Infrastructure Dollars: Art vs. Sprawl

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mC:t   2015.02.26

 

Concept drawing by Stephen Glassman for "Frozen River" public art installation.

Concept drawing by Stephen Glassman for “Frozen River” public art installation. (photo: stephenglassmanstudio.net)

 

There has been a lot of talk lately surrounding Calgary’s public art spending especially with the recent crash of oil prices and “reduced growth expectations”. Councillor Peter Demong recently proposed to suspend Calgary’s public art spending until at least 2016. A program that allocates only 1% of the budget for capital projects to public art. Mayor Naheed Nenshi said that cutting the public art budget would be “terribly short sighted” and that a piece of public art is as important for a capital project as paint or landscaping [see his response here]. Council responded on Monday by voting overwhelmingly against Demong’s proposal [coverage of the vote here].

 

Calgary’s newest public art installations. Clockwise from the top left: Luminous Crossings, Chinook Arc, Charged Line, Under the Helmet, River Passage, Frozen River. (photo: metro news.ca)

Calgary’s newest public art installations. Clockwise from the top left: Luminous Crossings, Chinook Arc, Charged Line, Under the Helmet, River Passage, Frozen River. (photo: metro news.ca)

 

This recent conversation has brought out many strong opinions on either side of the debate, however, it seems that we can all find common ground in that we would like for our city to be a vibrant and economically sustainable place both for our current and future citizens. While many argue that “artistic” projects such as the Santiago Calatrava Peace Bridge are unnecessary expenditures, it is evidenced by the portrayal of our city by the media that projects like these are what defines our city and how we present ourselves to the rest of the world. They also develop a vibrant street scape and sense of pride among residents. This is not to say that occasionally a piece may fall short of the mark (a certain giant blue ring) but the success of a policy cannot be discounted on the basis of its weakest product. If that were true we would have to suspend city council every time a councillor made half-baked proposal.

 

Santiago Calatrava's "Peace Bridge. (photo: Ryan Quan)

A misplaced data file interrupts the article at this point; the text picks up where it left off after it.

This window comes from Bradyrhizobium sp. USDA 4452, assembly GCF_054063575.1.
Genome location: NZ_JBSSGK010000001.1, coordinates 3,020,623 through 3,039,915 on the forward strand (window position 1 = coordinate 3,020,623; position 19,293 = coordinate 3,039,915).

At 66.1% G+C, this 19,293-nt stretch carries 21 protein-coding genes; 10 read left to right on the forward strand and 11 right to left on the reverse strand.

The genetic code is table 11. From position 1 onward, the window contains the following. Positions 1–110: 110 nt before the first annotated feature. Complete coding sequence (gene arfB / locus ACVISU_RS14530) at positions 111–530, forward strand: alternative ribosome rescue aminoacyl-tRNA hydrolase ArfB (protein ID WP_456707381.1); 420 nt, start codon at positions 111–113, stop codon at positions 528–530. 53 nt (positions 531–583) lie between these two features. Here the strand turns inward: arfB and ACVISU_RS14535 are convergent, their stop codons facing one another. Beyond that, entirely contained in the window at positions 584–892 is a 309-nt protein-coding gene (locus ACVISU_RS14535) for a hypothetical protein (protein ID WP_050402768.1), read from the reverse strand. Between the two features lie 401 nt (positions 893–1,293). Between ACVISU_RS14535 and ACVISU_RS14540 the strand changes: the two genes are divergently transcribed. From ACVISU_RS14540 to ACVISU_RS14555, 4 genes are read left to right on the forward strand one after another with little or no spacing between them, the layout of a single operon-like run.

Santiago Calatrava’s “Peace Bridge. (photo: Ryan Quan)

 

Perhaps there are other infrastructure expenditures that might be addressed in order to save the city money. If one were to look at the cost of new suburbs compared to denser urban developments one would notice that creating and maintaining roads, sewers, water, community centres and libraries, and providing fire protection, policing, and school bussing for new suburbs far surpasses that of urban developments [source]. While cutting public art spending for the next year in Calgary might save the city around $4 million, a study conducted on 17 of the 40 new developments underway or planned in Edmonton, concluded that net costs have been projected to exceed revenues by nearly $4 billion over 60 years (66 million per year) [read more]. This is not to mention the less obvious costs on health, productivity, and the environment that new suburban development accrues.

 

The cities annual cost per household of a suburban unit compared with an urban unit in Halifax. (photo: Spacing Edmonton)

The City’s annual cost per household of a suburban unit compared with an urban unit in Halifax. (photo: Spacing Edmonton)

 

On the reverse side, more density can save the city money. This is because new developments can piggy-back on preexisting services and infrastructure resulting in lower municipal spending. For example, Calgary found that by adopting a denser growth pattern that used 25% less land, it could save $11 billion in capital costs alone (read more). These numbers make the public art policy seem like spare change.

The problem is that many of the costs resulting from urban sprawl are hidden and therefore to the average citizen it appears that living in the suburbs is cheaper than living in the core when in reality the cost is just being absorbed by the the government and it’s taxpayers. Mayor Naheed Nenshi has started calling these hidden costs the “sprawl subsidy.” The issue is therefore not with developers but with current price structures that encourage sprawl while obscuring the real costs. According to Sustainable Property:

 

“By more closely examining both costs and alternatives, we can turn prices around and make them reward infill development, brownfield development, and suburban retrofitting. When we do so, we will reap significant economic environmental, and municipal budged benefits.”

 

So what can be done in order to shift the system toward a more sustainable model? Sustainable Property has given us some possible starting points including changes to development charges, utility charges, property taxes and transportation pricing reform (read more).

It seems clear that how we build our city has a dramatic impact on the cost to the taxpayer and greatly impacts the quality of services that everyone receives. Perhaps by saving ourselves billions of dollars by changing where we develop a few million spent on making our city a more beautiful and engaging place wouldn’t seem so bad. As a taxpayer, do you enjoy public art in Calgary? Leave your comments below.

 

Check out our recent articles on public art in Calgary:

Five Things Public Art discusses Calgary’s Public Art Policy

The Importance of Street Art and Culture discusses the differing responses to street art in Calgary compared to Sydney and Melbourne

 

Great design starts with a conversation… makeCalgary:talk provokes conversation among Calgarians about design in our city. Catch up with us on Twitter (@makecalgarytalk), Instagram (@makecalgarytalk), or Facebook.

 

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